comscore How much in credit-card/financial debt are you this holiday season? | Honolulu Star-Advertiser
Big Q

How much in credit-card/financial debt are you this holiday season?

  • C. No debt (686 Votes)
  • B. A little (224 Votes)
  • A. A lot (170 Votes)

This is not a scientific poll — results reflect only the opinions of those voting.

Comments (27)

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  • I learned a long time ago to pay as you go. If you can’t afford it right now, then you can’t afford it later either.
    But I guess for some the best way to have a memorable Christmas season is to be reminded of it when you receive the credit card bill every month in the new year.
    But every kid needs a toy on Christmas, so if there’s a time in the year when you must splurge on things you can’t afford, now’s time to do it!
    Merry Christmas to all!

    • I disagree… Christmas is the time to go into debt. But do it for something that the family really needs or would like to splurge on.

      Rest of the year we should be more frugal.

      It’s the spirit of Christmas. Uncle Scrooge had to learn the hard way.

  • None, because my family celebrates the reason for the season without the toys, bells or whistles but rather with the greatest gift of all mankind. For unto this day a Child was born the “King of Kings”, “Prince of Peace”, “Counselor”, “Almighty God”. The Wise men sought him, The wise men worshiped him and the “Wise” still do.

  • Poll does not ask the question correctly. It should be:
    “How much in financial debt are you in this holiday season from personal/government spending?”

    ZERO debt from personal spending and maybe $32k in the hole from Krook Caldwell’s personal spending on the rail and bums. Thanks for the tax bill you F*ing a$$holes!

  • Too many kupuna have been polled. The number in cc debt should be much higher.

    My son who lives in Hawaii nei has finally refinanced his credit card debt. People, including professionals like social workers, just earn too little to live in Hawaii.

    • Good, let it be a sign that it’s time to move to a cheaper state. No reason for them to continue to suffer in one of the most expensive states in the nation.

      “The problem with socialism is that you eventually run out of other people’s money.”
      ― Margaret Thatcher

    • wiliki: Maybe there is something that the younger generation should learn from the kupuna. “The difference between needs and wants”. Kupuna doesnʻt need Iphone 4,5,6 now 7, Ipod, Twitter, Facebook, Michael Jordans, Coach, Louis Vuitton, yearly, weekly vacations, 24 Gym membership, 2-3 cars for every family and the list goes on.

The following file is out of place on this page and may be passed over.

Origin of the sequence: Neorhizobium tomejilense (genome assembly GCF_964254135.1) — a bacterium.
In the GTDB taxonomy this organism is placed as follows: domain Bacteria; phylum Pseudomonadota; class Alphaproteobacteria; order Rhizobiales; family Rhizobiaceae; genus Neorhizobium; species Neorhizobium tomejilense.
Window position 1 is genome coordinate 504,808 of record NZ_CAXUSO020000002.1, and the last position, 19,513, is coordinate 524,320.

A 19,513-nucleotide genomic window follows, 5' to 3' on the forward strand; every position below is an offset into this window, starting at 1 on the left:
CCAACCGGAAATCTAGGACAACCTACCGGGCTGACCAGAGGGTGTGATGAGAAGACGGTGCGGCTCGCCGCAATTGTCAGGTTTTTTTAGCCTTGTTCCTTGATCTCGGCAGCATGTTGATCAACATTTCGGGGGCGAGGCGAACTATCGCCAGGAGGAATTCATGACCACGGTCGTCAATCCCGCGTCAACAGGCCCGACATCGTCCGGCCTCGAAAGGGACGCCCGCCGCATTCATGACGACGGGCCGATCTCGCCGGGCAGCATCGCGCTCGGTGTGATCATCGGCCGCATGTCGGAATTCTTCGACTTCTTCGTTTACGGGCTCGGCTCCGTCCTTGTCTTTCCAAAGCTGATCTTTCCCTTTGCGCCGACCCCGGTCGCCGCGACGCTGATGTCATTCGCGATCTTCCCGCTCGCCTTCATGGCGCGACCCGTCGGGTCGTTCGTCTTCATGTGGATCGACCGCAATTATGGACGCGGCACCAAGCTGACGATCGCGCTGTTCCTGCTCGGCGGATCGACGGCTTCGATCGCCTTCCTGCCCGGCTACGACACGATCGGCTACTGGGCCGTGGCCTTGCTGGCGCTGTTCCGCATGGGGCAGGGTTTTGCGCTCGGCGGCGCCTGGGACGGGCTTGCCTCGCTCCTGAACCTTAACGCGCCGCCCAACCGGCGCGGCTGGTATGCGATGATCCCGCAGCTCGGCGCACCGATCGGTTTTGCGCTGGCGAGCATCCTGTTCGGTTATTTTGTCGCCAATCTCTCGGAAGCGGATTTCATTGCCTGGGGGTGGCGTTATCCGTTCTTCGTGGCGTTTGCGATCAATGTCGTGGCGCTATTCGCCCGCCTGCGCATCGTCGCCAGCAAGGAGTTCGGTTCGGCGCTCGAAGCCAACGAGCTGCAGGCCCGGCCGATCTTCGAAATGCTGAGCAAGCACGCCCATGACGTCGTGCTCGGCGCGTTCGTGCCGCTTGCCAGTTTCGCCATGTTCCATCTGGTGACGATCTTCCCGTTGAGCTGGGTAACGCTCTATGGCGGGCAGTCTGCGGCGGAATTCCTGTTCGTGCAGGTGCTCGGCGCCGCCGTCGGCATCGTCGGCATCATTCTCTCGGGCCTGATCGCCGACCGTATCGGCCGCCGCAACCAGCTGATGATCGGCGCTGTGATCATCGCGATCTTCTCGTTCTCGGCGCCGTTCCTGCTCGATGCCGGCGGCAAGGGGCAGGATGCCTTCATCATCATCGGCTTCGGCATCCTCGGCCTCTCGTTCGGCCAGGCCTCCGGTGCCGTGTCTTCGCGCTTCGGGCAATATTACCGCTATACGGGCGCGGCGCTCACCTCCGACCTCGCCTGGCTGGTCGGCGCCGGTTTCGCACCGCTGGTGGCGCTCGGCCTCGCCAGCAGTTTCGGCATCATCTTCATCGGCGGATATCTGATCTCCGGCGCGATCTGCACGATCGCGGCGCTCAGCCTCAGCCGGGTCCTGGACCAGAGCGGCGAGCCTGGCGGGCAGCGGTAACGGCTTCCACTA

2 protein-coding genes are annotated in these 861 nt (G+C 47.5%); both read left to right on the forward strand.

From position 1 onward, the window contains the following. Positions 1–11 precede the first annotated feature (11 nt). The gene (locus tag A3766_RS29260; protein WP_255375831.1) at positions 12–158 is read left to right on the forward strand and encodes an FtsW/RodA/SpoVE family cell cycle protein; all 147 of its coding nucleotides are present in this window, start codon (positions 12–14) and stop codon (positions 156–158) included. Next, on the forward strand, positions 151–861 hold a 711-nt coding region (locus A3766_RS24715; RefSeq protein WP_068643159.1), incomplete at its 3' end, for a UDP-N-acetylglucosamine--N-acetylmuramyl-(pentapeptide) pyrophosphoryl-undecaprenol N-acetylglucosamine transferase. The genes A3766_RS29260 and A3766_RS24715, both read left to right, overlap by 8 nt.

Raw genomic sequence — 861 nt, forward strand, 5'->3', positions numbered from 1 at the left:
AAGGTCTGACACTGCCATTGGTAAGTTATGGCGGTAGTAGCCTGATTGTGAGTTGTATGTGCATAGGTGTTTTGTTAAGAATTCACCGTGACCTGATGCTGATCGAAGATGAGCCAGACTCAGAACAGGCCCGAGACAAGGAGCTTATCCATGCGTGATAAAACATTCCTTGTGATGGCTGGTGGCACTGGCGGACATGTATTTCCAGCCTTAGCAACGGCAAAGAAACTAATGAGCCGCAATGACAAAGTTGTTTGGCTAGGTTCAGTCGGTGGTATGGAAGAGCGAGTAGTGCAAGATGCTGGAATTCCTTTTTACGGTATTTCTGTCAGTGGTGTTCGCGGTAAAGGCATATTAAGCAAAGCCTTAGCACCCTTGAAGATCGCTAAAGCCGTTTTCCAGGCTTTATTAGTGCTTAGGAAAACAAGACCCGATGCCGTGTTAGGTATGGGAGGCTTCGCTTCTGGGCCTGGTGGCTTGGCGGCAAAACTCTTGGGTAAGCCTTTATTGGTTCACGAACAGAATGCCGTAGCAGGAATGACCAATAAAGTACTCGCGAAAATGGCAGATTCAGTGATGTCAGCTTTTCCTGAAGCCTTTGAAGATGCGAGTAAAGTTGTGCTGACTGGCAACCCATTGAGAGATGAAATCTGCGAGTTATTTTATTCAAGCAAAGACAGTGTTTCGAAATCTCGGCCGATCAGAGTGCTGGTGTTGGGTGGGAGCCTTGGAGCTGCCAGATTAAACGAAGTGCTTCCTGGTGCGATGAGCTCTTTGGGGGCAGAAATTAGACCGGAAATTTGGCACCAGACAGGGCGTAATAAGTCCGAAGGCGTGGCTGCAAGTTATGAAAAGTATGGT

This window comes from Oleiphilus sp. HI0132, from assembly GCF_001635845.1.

• Not even an issue when you live in a cheap state. I kid you not, you can literally buy a house in Detroit for $1 to $100. For anyone with a habit to spend beyond their means, move to the famous Detroit $1 homes so you can have enough surplus cash to buy the latest gadgets since you won’t need to spend 33% of your gross income on rent or a mortgage.

        • Detroit? Do they have jobs available? are those $1-100 homes in a even decent neighborhood? I think I would need to research it first, and that is what people should do when moving to Hawaii Nei, then complain how expensive it is to live here and end up homeless. smh, I hear it all the time.

  • Absolutely nothing wrong with having credit cards if, and a big if, you can pay off the monthly balance on time. Credit cards negates having to carry cash around and actually is advantageous to cash as it doesn’t burn a hole in your pocket. And of course there are it’s perks, such as getting a 1.5% and up cash rebate for every purchase. Foreign travel is easier when using a credit card instead of carrying wads of foreign currency with it’s no transaction fee. The main point is that you must pay monthly balances on time.

      • You must have a limited reading comprehension. How many times in my comment have I stated that you must pay the monthly balance on time. By monthly balance, of course it’s the entire amount – not minimum amount. Sheesh, another high school dropout.

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